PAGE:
In the real word you would set it for 5 – 10 minutes for 0 power to get away not 10 seconds.

  7. Kiming says:

    On Oil fires Disaster . I think use different temperatures of water. Example:100℃ water ,16℃-20℃ water and ice

  8. Geoff says:

    The fireball reaching exactly 30 feet is very much beside the point. How many kitchens have 30 foot ceilings on them?

    • Jogi says:

      Lucis is a little biudde of mine from the golf course I know his mother and father and grandparents he is a great little child and his pictures are just wonderful. They are very very good, You did a wonderful job. fish

  9. Mark says:

    I still think that a 30 ft fire ball is still plausible. They used peanut oil which has a flash point of about 450°F, But what about Almond Oil which has a flash point of about 495°F or Avocado oil with a flash point of 520°F? Even Extra Light Olive oils can have a slightly higher flash point than Peanut oil and it is commonly used in cooking.

  10. frederick says:

    If you all think you can do better why don’t you try and then film the results and post them on youtube? What is the saying “either put up or shut up”?

    • Josh says:

      Because, simply put at the beginning, middle, and end of every episode, “DON’T TRY THIS AT HOME” is probably impeding these loyal fans from doing there own experiments…

  11. Lyss says:

    This is the first time I’ve commented on one of the myths. The wind clearly moved the fireball away from the 30 feet mark. They really screwed up on this one!

  12. Alexis says:

    I have to chime in as well regarding this myth. The experiment was clearly done on a windy day, and as a result the fireballs were blown sideways. If you measure the height of the fireballs along the diagonal, you will get 30 ft (or very close) for the first two tests.

  13. MarkA says:

    Re C4 in microwave (Grosse Point Blank), to me it does appear that the C4 is NOT set off by the microwave itself but is set off by the microwave stopping.
    My rationale is that there is a glass bulb containing mercury attached to the C4, the centrifugal force of the rotating plate keeps the mercury away from the wires, (clearly visible when Martin Blank looks into the microwave during the gun battle) when the microwave stops rotating the dish the mercury moves towards the centre, touching the wires therefore completing the circuit and BOOOOOOM!

    • Jeff says:

      I know! It kills me that they didn’t put this together since it’s actually a clever trick. Instead they busted it!

  14. Eric says:

    This episode really cheesed me (pun may be intended). They were close to 30 feet and I am sure this “myth” was more of a ballpark height. A couple feet short is still fine in my books. Grease fire + water = bad…always!

  15. Well Hello says:

    I just saw this episode here in finland. I saw how windy day it was from one camera mans shirt or something… it would be that 9 meters if you would have done the test inside…! Nobody uses stoves outside!!

  16. Mandy says:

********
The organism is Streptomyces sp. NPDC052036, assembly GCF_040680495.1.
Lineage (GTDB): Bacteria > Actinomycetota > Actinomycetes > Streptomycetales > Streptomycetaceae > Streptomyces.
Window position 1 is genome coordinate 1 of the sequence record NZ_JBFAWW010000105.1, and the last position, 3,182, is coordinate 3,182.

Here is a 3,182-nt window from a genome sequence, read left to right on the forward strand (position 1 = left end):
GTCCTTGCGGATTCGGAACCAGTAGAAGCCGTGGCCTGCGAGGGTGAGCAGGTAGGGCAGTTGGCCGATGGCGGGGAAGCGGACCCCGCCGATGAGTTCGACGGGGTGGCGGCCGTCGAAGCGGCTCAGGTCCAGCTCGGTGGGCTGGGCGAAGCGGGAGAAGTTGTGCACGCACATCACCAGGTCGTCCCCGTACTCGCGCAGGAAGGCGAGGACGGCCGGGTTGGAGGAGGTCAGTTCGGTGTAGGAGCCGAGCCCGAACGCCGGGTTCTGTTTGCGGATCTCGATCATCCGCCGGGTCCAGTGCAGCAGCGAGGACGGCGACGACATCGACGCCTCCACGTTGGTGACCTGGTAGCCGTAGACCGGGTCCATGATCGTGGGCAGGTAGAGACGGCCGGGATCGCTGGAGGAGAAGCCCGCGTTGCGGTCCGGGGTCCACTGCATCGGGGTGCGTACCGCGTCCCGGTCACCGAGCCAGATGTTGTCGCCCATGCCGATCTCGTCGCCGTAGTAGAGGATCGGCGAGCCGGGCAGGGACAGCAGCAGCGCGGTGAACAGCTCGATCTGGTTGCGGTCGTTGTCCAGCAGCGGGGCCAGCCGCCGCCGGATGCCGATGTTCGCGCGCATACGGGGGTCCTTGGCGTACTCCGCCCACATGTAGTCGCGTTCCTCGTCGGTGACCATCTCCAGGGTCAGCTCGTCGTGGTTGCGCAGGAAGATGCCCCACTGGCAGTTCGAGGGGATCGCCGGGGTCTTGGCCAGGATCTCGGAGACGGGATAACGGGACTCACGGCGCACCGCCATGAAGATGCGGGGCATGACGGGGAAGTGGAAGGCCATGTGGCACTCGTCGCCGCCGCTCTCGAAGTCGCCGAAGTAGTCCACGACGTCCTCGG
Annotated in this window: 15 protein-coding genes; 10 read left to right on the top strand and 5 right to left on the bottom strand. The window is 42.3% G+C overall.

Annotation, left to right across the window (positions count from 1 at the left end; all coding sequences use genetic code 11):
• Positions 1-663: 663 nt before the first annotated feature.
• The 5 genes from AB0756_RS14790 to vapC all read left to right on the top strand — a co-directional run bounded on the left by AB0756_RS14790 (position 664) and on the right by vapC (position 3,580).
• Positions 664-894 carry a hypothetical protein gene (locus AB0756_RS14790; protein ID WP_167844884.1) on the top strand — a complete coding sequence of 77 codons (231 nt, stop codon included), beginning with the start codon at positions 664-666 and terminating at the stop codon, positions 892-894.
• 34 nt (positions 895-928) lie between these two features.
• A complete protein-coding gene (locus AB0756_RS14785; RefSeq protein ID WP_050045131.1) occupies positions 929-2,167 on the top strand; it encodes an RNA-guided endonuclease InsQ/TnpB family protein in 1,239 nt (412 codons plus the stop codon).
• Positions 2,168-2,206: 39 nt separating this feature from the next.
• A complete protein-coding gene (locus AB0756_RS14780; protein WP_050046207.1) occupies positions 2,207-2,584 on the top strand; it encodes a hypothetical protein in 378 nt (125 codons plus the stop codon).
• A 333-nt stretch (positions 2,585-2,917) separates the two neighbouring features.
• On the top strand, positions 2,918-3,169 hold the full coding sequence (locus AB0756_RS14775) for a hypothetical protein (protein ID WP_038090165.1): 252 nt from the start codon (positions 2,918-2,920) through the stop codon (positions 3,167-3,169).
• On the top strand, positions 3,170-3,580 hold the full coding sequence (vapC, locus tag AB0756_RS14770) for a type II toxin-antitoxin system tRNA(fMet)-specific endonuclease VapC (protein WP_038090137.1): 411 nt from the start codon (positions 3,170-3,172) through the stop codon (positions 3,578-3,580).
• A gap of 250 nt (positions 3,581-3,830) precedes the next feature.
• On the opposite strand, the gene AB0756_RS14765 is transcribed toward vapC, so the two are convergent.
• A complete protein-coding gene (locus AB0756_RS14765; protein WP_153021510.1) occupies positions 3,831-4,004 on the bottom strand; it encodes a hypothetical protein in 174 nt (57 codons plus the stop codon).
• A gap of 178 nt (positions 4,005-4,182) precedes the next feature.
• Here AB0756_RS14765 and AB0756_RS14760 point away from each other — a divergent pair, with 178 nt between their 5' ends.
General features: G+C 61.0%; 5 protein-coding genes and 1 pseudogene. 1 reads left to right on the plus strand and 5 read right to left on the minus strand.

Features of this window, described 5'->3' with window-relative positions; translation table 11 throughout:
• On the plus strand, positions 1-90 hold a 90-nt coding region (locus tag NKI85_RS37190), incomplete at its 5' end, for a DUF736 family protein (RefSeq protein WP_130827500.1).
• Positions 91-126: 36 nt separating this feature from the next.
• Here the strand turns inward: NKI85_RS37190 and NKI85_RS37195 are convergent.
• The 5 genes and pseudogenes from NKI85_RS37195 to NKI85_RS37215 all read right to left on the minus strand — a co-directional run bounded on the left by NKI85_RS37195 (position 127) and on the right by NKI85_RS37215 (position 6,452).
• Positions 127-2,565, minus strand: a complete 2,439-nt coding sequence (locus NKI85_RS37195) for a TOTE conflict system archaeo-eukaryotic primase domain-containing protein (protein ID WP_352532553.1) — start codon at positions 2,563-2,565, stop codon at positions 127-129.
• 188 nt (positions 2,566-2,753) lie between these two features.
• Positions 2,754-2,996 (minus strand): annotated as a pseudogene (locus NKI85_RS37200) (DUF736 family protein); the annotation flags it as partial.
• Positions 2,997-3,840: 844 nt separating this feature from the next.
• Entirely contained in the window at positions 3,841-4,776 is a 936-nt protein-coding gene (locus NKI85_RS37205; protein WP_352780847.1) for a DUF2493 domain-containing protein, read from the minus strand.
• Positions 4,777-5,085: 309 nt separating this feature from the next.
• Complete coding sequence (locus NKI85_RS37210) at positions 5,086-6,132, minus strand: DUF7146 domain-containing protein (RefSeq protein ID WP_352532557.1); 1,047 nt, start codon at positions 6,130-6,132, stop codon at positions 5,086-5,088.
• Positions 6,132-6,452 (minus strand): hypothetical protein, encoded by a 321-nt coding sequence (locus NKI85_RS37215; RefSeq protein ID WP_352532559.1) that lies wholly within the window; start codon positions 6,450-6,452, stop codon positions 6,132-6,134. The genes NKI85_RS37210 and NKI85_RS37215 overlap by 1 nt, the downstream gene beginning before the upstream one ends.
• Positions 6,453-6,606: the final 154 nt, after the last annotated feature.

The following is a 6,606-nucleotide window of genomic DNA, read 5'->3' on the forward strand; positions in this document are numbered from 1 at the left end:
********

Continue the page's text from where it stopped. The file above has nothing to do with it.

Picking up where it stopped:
I request a re-do!!!! You must block the wind! My husband and I have worked in kitchens for to long to see the 30 ft. myth busted. Re-do

    • Jennifer says:

      Everyone is saying the wind moved the fireball to a side but the results were still reliable because wind is everywhere. If that were to happen in real life to a house there would also be wind so that’s not a great huge factor. The measurements were just not right. So stop complaining how the wind was a huge factor that screwed everything up.

  17. nick says:

    What is lard anyway?

  18. ac220 says:

    @nick: Basically it’s pig fat, heated to melting then cooled.

    @ everyone complaining about wind… You’re kidding, right? It’s the same thing as with dropped vs fired bullets, – exotic aerodynamics and equipment inaccuracies aside, pushing something sideways does not affect it’s vertical movement.

    • cnuffs says:

      U can’t be serious?? It’s obvious they had the wind blocked the first 10ft or so and as soon as it went past that the wind impeded the height for a sec. It’s just like when u light a candle n blow on it, the flame goes sideways. Wind did mess with the height. They were too lazy to do a real test over with real results. Should’ve took the elements out of the equation.

  19. Logak says:

    I do think being rigid about the 30 feet is a little unnecessary. My thoughts: when people see a massive fireball shooting out of their pan, they aren’t exactly trying to measure the height of the thing – on the contrary, they’re probably tearing the heck out of there. So someone could estimate 30 feet, but maybe it’s not quite that high.

    Then again, the myths are generally about the claims as made. So they were testing the claim itself – not whether it got close. I would conclude that the plume from water on a grease fire of the right type of grease would get high enough that people would THINK it was 30 feet, but not high enough that it actually is.

    On a side note, the “can cheese be shot out of a cannon” myth was the first one that make me laugh out loud just from being mentioned in the intro. Still one of my favorite myths due to sheer absurdity.